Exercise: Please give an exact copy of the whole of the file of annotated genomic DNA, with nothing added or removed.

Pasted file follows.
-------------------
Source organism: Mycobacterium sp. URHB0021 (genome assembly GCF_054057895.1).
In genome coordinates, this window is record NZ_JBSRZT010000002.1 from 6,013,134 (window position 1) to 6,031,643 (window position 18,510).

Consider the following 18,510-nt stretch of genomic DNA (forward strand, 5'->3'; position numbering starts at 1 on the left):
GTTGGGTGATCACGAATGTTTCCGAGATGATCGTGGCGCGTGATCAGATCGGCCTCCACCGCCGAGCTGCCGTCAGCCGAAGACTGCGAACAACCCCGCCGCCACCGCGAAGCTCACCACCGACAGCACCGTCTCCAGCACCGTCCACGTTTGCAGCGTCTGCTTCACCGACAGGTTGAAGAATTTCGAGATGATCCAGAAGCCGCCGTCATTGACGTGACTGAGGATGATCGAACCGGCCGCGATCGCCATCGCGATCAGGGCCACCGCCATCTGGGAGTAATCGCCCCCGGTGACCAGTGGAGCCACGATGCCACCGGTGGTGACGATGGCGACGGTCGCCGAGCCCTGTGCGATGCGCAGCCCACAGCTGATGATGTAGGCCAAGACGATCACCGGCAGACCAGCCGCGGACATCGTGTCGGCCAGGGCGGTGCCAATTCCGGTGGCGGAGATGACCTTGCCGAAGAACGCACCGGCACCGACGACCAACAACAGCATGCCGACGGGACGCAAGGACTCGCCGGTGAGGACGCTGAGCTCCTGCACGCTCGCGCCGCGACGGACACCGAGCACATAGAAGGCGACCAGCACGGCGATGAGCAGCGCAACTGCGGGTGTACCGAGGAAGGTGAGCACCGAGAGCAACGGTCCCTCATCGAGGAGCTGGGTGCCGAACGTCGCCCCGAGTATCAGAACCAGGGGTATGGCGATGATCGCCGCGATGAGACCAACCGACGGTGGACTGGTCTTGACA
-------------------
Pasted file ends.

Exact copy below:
Source organism: Mycobacterium sp. URHB0021 (genome assembly GCF_054057895.1).
In genome coordinates, this window is record NZ_JBSRZT010000002.1 from 6,013,134 (window position 1) to 6,031,643 (window position 18,510).

Consider the following 18,510-nt stretch of genomic DNA (forward strand, 5'->3'; position numbering starts at 1 on the left):
GTTGGGTGATCACGAATGTTTCCGAGATGATCGTGGCGCGTGATCAGATCGGCCTCCACCGCCGAGCTGCCGTCAGCCGAAGACTGCGAACAACCCCGCCGCCACCGCGAAGCTCACCACCGACAGCACCGTCTCCAGCACCGTCCACGTTTGCAGCGTCTGCTTCACCGACAGGTTGAAGAATTTCGAGATGATCCAGAAGCCGCCGTCATTGACGTGACTGAGGATGATCGAACCGGCCGCGATCGCCATCGCGATCAGGGCCACCGCCATCTGGGAGTAATCGCCCCCGGTGACCAGTGGAGCCACGATGCCACCGGTGGTGACGATGGCGACGGTCGCCGAGCCCTGTGCGATGCGCAGCCCACAGCTGATGATGTAGGCCAAGACGATCACCGGCAGACCAGCCGCGGACATCGTGTCGGCCAGGGCGGTGCCAATTCCGGTGGCGGAGATGACCTTGCCGAAGAACGCACCGGCACCGACGACCAACAACAGCATGCCGACGGGACGCAAGGACTCGCCGGTGAGGACGCTGAGCTCCTGCACGCTCGCGCCGCGACGGACACCGAGCACATAGAAGGCGACCAGCACGGCGATGAGCAGCGCAACTGCGGGTGTACCGAGGAAGGTGAGCACCGAGAGCAACGGTCCCTCATCGAGGAGCTGGGTGCCGAACGTCGCCCCGAGTATCAGAACCAGGGGTATGGCGATGATCGCCGCGATGAGACCAACCGACGGTGGACTGGTCTTGACA